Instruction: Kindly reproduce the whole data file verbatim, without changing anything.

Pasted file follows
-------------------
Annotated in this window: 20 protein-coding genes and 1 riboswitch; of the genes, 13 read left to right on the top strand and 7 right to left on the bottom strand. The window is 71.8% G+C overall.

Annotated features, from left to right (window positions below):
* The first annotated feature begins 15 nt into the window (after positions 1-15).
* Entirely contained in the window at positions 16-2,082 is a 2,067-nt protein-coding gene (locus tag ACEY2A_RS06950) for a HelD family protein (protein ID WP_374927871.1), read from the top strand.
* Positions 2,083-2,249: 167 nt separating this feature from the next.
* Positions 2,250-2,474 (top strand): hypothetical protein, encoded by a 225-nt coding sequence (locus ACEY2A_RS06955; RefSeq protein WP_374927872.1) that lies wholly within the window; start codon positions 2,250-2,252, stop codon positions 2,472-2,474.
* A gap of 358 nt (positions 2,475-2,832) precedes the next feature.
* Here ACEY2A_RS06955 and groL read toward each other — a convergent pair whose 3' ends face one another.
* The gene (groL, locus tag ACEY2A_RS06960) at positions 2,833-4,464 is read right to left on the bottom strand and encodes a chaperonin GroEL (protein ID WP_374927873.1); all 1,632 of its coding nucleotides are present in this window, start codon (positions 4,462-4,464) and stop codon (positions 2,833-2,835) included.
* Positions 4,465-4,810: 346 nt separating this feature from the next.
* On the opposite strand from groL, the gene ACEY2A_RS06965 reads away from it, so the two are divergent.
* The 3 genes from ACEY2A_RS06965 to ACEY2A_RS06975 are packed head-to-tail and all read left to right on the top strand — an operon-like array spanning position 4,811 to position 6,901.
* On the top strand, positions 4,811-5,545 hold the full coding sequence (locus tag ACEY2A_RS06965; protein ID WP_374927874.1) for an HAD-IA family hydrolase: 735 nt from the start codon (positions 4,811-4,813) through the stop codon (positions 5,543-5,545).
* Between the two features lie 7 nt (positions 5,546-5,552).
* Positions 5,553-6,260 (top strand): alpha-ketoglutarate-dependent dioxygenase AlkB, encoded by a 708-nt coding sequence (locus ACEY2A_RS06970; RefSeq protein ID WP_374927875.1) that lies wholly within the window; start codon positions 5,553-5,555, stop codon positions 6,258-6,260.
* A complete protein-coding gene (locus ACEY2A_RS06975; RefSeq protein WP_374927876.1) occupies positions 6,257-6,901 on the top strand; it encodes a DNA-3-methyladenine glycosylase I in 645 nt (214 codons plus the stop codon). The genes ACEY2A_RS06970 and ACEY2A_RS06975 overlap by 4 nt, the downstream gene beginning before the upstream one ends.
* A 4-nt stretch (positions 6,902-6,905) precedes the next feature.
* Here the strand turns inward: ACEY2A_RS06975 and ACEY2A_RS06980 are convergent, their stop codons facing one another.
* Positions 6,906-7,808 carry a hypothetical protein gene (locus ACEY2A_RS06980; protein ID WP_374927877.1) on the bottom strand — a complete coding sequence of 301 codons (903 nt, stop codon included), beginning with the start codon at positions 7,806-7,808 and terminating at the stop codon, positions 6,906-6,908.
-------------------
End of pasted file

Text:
Annotated in this window: 20 protein-coding genes and 1 riboswitch; of the genes, 13 read left to right on the top strand and 7 right to left on the bottom strand. The window is 71.8% G+C overall.

Annotated features, from left to right (window positions below):
* The first annotated feature begins 15 nt into the window (after positions 1-15).
* Entirely contained in the window at positions 16-2,082 is a 2,067-nt protein-coding gene (locus tag ACEY2A_RS06950) for a HelD family protein (protein ID WP_374927871.1), read from the top strand.
* Positions 2,083-2,249: 167 nt separating this feature from the next.
* Positions 2,250-2,474 (top strand): hypothetical protein, encoded by a 225-nt coding sequence (locus ACEY2A_RS06955; RefSeq protein WP_374927872.1) that lies wholly within the window; start codon positions 2,250-2,252, stop codon positions 2,472-2,474.
* A gap of 358 nt (positions 2,475-2,832) precedes the next feature.
* Here ACEY2A_RS06955 and groL read toward each other — a convergent pair whose 3' ends face one another.
* The gene (groL, locus tag ACEY2A_RS06960) at positions 2,833-4,464 is read right to left on the bottom strand and encodes a chaperonin GroEL (protein ID WP_374927873.1); all 1,632 of its coding nucleotides are present in this window, start codon (positions 4,462-4,464) and stop codon (positions 2,833-2,835) included.
* Positions 4,465-4,810: 346 nt separating this feature from the next.
* On the opposite strand from groL, the gene ACEY2A_RS06965 reads away from it, so the two are divergent.
* The 3 genes from ACEY2A_RS06965 to ACEY2A_RS06975 are packed head-to-tail and all read left to right on the top strand — an operon-like array spanning position 4,811 to position 6,901.
* On the top strand, positions 4,811-5,545 hold the full coding sequence (locus tag ACEY2A_RS06965; protein ID WP_374927874.1) for an HAD-IA family hydrolase: 735 nt from the start codon (positions 4,811-4,813) through the stop codon (positions 5,543-5,545).
* Between the two features lie 7 nt (positions 5,546-5,552).
* Positions 5,553-6,260 (top strand): alpha-ketoglutarate-dependent dioxygenase AlkB, encoded by a 708-nt coding sequence (locus ACEY2A_RS06970; RefSeq protein ID WP_374927875.1) that lies wholly within the window; start codon positions 5,553-5,555, stop codon positions 6,258-6,260.
* A complete protein-coding gene (locus ACEY2A_RS06975; RefSeq protein WP_374927876.1) occupies positions 6,257-6,901 on the top strand; it encodes a DNA-3-methyladenine glycosylase I in 645 nt (214 codons plus the stop codon). The genes ACEY2A_RS06970 and ACEY2A_RS06975 overlap by 4 nt, the downstream gene beginning before the upstream one ends.
* A 4-nt stretch (positions 6,902-6,905) precedes the next feature.
* Here the strand turns inward: ACEY2A_RS06975 and ACEY2A_RS06980 are convergent, their stop codons facing one another.
* Positions 6,906-7,808 carry a hypothetical protein gene (locus ACEY2A_RS06980; protein ID WP_374927877.1) on the bottom strand — a complete coding sequence of 301 codons (903 nt, stop codon included), beginning with the start codon at positions 7,806-7,808 and terminating at the stop codon, positions 6,906-6,908.